Depending on your project you may want to include different types of extensions to the rewrite rules. The webmanifest extension can be useful to include in the rewrite conditions when you introduced a rule that hides and redirects requests to /content/<projectName>.

RewriteCond %{REQUEST_URI} (.html|.jpe?g|.png|.svg|.webmanifest)$

Enabling PWA for Your Site

With the prerequisites met, it is very easy for a content author to enable PWA features to a site. The following is a basic outline of how to do this. Individual options are detailed in section Detailed Options.

  1. Log into AEM.

  2. From the main menu, tap or click Navigation -> Sites.

  3. Select your sites project and tap or click Properties or use the hotkey p.

  4. Select the Progressive Web App tab and configure the applicable properties. At a minimum you will want to:

    1. Select the option Enable PWA.

    2. Define the Startup URL.

      Enable PWA

    3. Upload a 512x512 png icon to the DAM and reference that as the icon for the app.

      Define PWA icon

    4. Configure the paths you want the service worker to take offline. Typical paths are:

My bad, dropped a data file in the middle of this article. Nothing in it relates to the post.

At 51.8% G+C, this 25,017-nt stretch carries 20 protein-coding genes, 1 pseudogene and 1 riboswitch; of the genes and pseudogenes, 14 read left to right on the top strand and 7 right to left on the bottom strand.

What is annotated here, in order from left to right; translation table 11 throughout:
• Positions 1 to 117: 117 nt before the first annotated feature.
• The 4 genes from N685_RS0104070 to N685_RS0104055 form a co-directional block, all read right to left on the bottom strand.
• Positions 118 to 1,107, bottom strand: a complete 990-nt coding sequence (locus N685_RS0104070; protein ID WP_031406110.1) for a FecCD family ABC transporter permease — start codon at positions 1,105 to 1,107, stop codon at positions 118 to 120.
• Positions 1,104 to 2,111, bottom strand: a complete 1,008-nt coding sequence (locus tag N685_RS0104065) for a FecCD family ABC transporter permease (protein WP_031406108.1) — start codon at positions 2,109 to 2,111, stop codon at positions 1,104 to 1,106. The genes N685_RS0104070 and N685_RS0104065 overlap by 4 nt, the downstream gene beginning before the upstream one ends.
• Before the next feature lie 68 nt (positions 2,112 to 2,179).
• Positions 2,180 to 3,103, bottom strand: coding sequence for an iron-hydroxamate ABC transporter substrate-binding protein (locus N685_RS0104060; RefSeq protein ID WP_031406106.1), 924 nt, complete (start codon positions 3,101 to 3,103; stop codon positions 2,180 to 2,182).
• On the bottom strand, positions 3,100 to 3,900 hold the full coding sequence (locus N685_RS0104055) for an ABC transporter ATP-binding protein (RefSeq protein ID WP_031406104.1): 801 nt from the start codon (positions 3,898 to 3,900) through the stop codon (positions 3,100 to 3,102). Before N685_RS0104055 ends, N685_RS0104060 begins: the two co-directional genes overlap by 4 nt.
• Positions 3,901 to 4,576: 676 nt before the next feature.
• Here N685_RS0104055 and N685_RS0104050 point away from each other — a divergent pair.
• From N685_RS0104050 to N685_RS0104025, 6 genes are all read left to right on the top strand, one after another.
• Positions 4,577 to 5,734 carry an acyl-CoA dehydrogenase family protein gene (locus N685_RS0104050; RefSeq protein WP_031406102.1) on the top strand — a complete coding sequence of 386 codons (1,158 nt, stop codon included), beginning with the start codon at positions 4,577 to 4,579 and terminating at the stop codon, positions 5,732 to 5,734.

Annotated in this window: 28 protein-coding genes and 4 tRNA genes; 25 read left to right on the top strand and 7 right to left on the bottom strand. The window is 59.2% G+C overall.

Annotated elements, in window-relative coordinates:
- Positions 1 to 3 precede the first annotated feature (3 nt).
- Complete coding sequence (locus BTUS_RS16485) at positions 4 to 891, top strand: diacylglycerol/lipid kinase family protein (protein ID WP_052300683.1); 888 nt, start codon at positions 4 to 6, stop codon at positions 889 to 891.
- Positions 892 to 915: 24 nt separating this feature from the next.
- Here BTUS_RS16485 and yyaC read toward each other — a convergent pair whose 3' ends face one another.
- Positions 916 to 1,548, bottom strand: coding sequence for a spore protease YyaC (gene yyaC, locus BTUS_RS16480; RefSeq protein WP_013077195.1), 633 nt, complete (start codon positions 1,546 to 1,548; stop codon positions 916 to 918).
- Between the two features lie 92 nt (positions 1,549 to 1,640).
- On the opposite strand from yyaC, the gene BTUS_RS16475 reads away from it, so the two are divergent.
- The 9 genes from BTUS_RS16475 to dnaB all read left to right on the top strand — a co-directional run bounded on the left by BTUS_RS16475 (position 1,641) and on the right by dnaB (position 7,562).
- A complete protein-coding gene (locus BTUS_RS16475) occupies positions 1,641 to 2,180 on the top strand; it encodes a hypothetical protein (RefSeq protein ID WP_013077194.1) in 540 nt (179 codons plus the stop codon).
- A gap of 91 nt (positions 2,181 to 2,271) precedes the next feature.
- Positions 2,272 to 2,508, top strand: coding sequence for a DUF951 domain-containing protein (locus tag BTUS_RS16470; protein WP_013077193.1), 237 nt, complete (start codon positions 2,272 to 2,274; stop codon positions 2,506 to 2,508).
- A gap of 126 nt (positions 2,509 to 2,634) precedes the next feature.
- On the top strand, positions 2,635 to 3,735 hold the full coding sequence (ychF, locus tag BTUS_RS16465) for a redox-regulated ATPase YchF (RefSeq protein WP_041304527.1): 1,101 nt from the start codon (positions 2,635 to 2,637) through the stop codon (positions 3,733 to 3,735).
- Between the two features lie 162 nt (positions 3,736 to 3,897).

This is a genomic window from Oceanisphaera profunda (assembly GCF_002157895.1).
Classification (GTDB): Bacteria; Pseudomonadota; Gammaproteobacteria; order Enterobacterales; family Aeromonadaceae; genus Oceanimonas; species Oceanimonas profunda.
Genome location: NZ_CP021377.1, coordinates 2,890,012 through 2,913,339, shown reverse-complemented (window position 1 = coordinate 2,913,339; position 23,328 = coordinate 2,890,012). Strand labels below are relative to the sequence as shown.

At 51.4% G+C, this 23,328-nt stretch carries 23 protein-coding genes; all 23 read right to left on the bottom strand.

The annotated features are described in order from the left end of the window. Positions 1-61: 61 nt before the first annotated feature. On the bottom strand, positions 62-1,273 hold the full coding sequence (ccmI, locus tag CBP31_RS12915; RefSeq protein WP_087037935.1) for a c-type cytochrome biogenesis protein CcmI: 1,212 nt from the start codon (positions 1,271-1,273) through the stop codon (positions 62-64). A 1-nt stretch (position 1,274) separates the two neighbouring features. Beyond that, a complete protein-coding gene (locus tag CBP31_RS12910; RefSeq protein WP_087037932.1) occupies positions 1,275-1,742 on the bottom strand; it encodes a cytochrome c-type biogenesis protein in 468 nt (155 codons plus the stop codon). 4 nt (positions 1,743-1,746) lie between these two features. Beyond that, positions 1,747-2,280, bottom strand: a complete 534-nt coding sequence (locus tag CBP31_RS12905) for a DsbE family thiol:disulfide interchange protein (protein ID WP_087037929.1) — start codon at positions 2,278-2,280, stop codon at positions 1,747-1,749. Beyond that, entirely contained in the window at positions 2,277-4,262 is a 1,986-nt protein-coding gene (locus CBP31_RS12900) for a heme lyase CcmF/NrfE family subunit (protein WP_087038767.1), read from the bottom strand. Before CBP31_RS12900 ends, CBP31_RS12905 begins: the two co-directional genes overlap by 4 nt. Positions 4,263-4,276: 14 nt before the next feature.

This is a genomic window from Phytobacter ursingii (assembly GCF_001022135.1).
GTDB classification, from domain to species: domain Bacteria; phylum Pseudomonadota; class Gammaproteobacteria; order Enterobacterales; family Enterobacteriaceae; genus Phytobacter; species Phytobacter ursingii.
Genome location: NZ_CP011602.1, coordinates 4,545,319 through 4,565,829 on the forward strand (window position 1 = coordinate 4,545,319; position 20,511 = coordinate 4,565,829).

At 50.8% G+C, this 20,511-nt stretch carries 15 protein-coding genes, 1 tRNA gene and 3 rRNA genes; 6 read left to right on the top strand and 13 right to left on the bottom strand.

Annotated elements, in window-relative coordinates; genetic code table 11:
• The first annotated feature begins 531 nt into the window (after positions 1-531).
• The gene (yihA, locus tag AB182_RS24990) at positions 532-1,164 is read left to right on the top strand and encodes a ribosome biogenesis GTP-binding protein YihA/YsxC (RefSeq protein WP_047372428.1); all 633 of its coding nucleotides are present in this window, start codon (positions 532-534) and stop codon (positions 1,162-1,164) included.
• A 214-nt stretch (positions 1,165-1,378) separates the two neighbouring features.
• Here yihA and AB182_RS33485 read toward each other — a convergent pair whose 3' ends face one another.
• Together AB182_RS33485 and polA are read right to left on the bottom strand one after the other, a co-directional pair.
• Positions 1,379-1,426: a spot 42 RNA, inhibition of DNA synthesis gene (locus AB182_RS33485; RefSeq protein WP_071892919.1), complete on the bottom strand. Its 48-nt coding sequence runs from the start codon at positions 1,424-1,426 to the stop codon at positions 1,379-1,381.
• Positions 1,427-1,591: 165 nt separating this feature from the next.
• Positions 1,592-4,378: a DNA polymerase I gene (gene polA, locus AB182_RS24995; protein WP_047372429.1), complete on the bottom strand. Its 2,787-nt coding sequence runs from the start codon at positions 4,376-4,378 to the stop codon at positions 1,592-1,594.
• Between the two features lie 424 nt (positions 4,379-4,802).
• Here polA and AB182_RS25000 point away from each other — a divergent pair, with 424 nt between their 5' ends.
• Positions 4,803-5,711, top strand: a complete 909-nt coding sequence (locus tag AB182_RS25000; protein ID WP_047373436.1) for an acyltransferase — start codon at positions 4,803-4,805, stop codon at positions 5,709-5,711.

• /content/<sitename>
      • /content/experiencefragements/<sitename>
      • /content/dam/<sitename>
      • Any third party font references
      • /etc/clientlibs/<sitename>

      Define PWA offline paths

  5. Tap or click Save & Close.

Your site is now configured and you can install it as a local app.

Using Your PWA-Enabled Site

Now that you have configured your site to support PWA, you can experience it for yourself.

  1. Access the site in a supported browser.
  2. You will see a new icon in the address bar of the browser, indicating that the site can be installed as a local app.
    • Depending on the browser, the icon may vary, and the browser may also display a notification (such as a banner or dialog box) indicating that it’s possible to install as a local app.
  3. Install the app.
  4. The app will be installed on the home screen of your device.
  5. Open the app, browse a bit, and see that pages are available offline.

Detailed Options

The following section provides more detail on the options available when configuring your site for PWA.

Configure Installable Experience

These settings allow your site behave like a native app by making it installable on the visitor’s home screen and available offline.

  • Enable PWA - This is the main toggle to enable PWA for the site.
  • Startup URL - This is the preferred start URL that the app will open when the user loads the locally-installed app.
    • This can be any path in your content structure.
    • This does not have to be the root and is often a dedicated welcome page for the app.
    • If this URL is relative, the manifest URL is used as the base URL to resolve it.
    • When left empty, the feature uses the address of the web page from which the we app got installed.
    • It is recommended to set a value.
  • Display mode - A PWA-enabled app is still an AEM site delivered through a browser. These display options define how the browser should be hidden or otherwise presented to the user on the local device.